3D analysis of mammary tissue from pregnant Csf1r-EGFP mice (day 14.5 gestation, dG) confirmed Mϕ localization around the expanding alveolar structures (Figure 4A and Supplementary Figure S6). By lactation, Mϕs were observed immediately adjacent to alveolar basal cells, where they frequently imitated basal cell morphology (Figures 4B,C, white arrowheads). Mϕs were also present within lactational alveoli (Figure 4C, arrow), consistent with their enrichment in breast milk (Field, 2005).

FIGURE 4
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Figure 4. Mϕs in the mammary glands of pregnant and lactating mice. Maximum intensity z-projection and single optical (z) slices of cleared mammary tissue from (A) pregnant (14.5 days gestation, dG) and (B,C) lactating (day 10 lactation, d10) Csf1r-EGFP mice. K8 immunostaining reveals K8-positive luminal cells; smooth muscle actin (SMA) marks the basal/myoepithelial cells and SMA-positive vessels. Arrowheads in (A) show Mϕs that are interacting with the developing alveolar epithelium. In (B,C), white arrowheads show Mϕs that are aligned along basal cells (versus white arrows showing Mϕs that are not imitating basal cell morphology). Yellow arrowheads in (C) show Mϕs that are positioned between the ductal epithelial bilayer. Images are representative of 3 mice at each developmental stage.

The Irreversible Phase of Involution Is Associated With an Increase in Mϕ Number in and Around Regressing Alveolar Structures

The number of Mϕs surrounding the mammary epithelium increases drastically from days 3–4 of involution (Lund et al., 1996; Stein et al., 2004; Hughes et al., 2012), and involution-associated Mϕs appear polarized toward tissue repair (O’Brien et al., 2010). The recruitment and polarization of Mϕs in the involuting mammary gland is regulated by epithelial Stat3 expression (Hughes et al., 2012). Moreover, pre-weaning depletion of CSF1R-expressing cells reduces mammary epithelial cell death during post-lactational involution, an effect that can be reversed by orthotopic transplantation of bone marrow-derived Mϕs (O’Brien et al., 2012).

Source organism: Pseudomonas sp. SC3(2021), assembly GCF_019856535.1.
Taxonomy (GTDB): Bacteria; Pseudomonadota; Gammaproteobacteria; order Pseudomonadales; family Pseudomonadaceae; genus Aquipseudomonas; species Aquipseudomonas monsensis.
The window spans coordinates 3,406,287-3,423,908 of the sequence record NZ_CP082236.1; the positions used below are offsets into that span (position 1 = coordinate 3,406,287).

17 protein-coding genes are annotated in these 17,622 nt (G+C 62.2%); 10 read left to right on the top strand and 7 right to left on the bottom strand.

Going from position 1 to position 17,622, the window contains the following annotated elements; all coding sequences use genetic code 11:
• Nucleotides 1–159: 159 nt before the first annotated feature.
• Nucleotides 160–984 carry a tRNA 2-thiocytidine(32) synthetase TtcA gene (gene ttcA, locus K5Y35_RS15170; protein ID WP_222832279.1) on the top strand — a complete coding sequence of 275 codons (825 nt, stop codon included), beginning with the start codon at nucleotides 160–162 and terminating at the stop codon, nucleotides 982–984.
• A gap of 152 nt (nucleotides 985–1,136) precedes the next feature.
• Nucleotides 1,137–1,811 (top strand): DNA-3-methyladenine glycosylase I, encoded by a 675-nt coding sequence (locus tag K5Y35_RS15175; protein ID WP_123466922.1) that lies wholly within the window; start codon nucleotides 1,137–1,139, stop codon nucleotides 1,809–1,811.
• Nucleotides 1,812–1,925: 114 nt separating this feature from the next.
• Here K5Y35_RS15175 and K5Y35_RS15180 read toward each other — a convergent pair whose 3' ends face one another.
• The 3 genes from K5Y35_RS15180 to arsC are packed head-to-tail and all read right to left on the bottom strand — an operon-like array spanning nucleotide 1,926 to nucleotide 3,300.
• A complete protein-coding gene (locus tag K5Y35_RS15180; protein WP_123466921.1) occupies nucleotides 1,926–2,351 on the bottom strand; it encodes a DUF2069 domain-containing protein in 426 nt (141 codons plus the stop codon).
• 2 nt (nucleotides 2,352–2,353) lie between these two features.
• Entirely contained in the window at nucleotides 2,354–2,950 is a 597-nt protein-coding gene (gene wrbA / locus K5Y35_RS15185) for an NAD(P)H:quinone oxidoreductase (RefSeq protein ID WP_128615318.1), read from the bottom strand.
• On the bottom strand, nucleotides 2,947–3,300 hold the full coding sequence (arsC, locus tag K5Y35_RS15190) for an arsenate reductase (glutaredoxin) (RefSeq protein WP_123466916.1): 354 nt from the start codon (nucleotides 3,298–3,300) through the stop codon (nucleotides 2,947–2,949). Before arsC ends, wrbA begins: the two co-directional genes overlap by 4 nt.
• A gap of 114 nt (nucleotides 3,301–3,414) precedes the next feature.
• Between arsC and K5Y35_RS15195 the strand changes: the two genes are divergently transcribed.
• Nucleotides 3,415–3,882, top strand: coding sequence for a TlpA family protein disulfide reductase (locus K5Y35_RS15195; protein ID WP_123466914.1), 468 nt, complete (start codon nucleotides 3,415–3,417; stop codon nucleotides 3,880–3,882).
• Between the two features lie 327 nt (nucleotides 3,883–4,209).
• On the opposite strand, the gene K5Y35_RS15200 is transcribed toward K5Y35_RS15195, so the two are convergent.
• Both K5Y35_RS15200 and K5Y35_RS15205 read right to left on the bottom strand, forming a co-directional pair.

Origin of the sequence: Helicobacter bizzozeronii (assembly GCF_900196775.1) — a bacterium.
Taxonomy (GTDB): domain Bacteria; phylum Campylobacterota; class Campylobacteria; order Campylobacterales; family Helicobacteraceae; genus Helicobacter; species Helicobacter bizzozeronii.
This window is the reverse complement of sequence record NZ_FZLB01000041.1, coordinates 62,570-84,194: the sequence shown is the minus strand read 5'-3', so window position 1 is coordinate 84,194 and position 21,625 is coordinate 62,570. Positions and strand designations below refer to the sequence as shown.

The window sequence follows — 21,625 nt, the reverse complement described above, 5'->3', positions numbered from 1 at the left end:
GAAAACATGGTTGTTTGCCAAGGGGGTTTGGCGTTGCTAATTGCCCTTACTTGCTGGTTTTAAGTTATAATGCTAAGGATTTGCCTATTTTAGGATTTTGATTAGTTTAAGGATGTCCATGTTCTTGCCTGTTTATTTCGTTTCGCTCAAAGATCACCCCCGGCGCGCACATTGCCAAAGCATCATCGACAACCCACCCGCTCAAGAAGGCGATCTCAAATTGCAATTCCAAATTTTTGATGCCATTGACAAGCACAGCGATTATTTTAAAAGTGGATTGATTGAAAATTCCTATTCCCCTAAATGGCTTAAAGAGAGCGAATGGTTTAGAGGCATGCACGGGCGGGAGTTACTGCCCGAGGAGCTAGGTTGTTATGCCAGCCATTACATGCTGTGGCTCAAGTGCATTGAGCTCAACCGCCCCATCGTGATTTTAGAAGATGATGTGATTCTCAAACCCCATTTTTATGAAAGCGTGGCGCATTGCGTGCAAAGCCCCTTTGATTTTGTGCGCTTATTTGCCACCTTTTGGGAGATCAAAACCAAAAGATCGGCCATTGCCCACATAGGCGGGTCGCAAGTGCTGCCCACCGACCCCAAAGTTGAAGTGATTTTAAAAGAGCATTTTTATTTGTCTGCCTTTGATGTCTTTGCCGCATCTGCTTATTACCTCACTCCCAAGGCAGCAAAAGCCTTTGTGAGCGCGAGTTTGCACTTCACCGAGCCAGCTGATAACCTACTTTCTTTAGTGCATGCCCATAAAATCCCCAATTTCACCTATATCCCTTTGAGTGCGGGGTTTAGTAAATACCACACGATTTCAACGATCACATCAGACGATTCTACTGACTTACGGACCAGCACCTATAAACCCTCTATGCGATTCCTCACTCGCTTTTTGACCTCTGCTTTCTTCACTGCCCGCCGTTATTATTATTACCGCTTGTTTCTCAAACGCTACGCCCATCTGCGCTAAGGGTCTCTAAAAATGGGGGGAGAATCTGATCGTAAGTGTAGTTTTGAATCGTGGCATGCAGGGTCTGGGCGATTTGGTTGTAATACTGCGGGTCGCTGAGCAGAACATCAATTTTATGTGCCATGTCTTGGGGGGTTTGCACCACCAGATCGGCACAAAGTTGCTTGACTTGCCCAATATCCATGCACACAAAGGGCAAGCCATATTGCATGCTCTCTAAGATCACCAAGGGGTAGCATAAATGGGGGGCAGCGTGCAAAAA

To further examine Mϕ number, morphology and distribution in the regressing mammary gland in 3-dimensions, we analyzed optically clear tissue from Csf1r-EGFP mice during the irreversible phase of involution. Relative to other developmental stages, Mϕ density was high at 96 h involution and Mϕs were observed around and inside ducts and regressing alveoli (Figures 5A,B). Large aggregates of GFP+ cells, reminiscent of homotypic fusion (MacLauchlan et al., 2009), were also observed inside degenerating alveolar structures (Figure 5B arrowheads). Similar aggregates of GFP+ Mϕs have been observed in a model of epithelial regeneration in the kidney following transient ischemia (Joo et al., 2016).

FIGURE 5